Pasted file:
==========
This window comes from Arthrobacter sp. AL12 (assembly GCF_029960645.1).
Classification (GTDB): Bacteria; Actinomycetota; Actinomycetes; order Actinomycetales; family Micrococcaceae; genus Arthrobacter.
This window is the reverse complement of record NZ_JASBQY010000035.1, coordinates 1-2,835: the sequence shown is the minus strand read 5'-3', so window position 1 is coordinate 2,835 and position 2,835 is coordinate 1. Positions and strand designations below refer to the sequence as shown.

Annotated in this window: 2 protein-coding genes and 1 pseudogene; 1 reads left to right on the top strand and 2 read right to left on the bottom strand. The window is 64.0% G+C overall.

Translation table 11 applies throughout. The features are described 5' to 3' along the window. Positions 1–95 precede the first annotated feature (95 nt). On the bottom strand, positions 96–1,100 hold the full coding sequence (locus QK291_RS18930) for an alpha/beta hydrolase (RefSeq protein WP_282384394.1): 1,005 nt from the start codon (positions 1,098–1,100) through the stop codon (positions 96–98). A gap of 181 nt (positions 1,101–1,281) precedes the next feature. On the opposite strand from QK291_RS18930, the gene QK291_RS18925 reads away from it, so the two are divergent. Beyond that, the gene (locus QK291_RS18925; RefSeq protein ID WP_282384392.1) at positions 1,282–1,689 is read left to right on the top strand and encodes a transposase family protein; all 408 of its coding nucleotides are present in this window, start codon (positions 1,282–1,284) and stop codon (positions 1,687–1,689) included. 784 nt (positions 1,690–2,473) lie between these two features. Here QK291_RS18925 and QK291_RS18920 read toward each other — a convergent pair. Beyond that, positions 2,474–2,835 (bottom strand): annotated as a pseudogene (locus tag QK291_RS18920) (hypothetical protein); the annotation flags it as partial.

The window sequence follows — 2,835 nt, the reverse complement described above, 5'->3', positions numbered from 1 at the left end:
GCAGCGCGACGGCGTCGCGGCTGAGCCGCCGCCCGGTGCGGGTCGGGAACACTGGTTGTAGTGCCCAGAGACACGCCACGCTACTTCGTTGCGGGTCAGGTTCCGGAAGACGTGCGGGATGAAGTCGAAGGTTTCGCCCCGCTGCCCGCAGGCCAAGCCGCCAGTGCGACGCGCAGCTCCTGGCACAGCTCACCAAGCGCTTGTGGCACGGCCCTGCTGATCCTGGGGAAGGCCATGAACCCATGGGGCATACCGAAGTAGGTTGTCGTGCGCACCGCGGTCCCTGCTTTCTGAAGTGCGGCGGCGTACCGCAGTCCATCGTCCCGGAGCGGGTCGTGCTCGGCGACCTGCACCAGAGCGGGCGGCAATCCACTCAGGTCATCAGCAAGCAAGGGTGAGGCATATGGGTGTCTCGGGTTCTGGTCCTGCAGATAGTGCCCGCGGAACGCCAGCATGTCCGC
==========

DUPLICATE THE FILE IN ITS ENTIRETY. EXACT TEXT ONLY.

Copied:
This window comes from Arthrobacter sp. AL12 (assembly GCF_029960645.1).
Classification (GTDB): Bacteria; Actinomycetota; Actinomycetes; order Actinomycetales; family Micrococcaceae; genus Arthrobacter.
This window is the reverse complement of record NZ_JASBQY010000035.1, coordinates 1-2,835: the sequence shown is the minus strand read 5'-3', so window position 1 is coordinate 2,835 and position 2,835 is coordinate 1. Positions and strand designations below refer to the sequence as shown.

Annotated in this window: 2 protein-coding genes and 1 pseudogene; 1 reads left to right on the top strand and 2 read right to left on the bottom strand. The window is 64.0% G+C overall.

Translation table 11 applies throughout. The features are described 5' to 3' along the window. Positions 1–95 precede the first annotated feature (95 nt). On the bottom strand, positions 96–1,100 hold the full coding sequence (locus QK291_RS18930) for an alpha/beta hydrolase (RefSeq protein WP_282384394.1): 1,005 nt from the start codon (positions 1,098–1,100) through the stop codon (positions 96–98). A gap of 181 nt (positions 1,101–1,281) precedes the next feature. On the opposite strand from QK291_RS18930, the gene QK291_RS18925 reads away from it, so the two are divergent. Beyond that, the gene (locus QK291_RS18925; RefSeq protein ID WP_282384392.1) at positions 1,282–1,689 is read left to right on the top strand and encodes a transposase family protein; all 408 of its coding nucleotides are present in this window, start codon (positions 1,282–1,284) and stop codon (positions 1,687–1,689) included. 784 nt (positions 1,690–2,473) lie between these two features. Here QK291_RS18925 and QK291_RS18920 read toward each other — a convergent pair. Beyond that, positions 2,474–2,835 (bottom strand): annotated as a pseudogene (locus tag QK291_RS18920) (hypothetical protein); the annotation flags it as partial.

The window sequence follows — 2,835 nt, the reverse complement described above, 5'->3', positions numbered from 1 at the left end:
GCAGCGCGACGGCGTCGCGGCTGAGCCGCCGCCCGGTGCGGGTCGGGAACACTGGTTGTAGTGCCCAGAGACACGCCACGCTACTTCGTTGCGGGTCAGGTTCCGGAAGACGTGCGGGATGAAGTCGAAGGTTTCGCCCCGCTGCCCGCAGGCCAAGCCGCCAGTGCGACGCGCAGCTCCTGGCACAGCTCACCAAGCGCTTGTGGCACGGCCCTGCTGATCCTGGGGAAGGCCATGAACCCATGGGGCATACCGAAGTAGGTTGTCGTGCGCACCGCGGTCCCTGCTTTCTGAAGTGCGGCGGCGTACCGCAGTCCATCGTCCCGGAGCGGGTCGTGCTCGGCGACCTGCACCAGAGCGGGCGGCAATCCACTCAGGTCATCAGCAAGCAAGGGTGAGGCATATGGGTGTCTCGGGTTCTGGTCCTGCAGATAGTGCCCGCGGAACGCCAGCATGTCCGC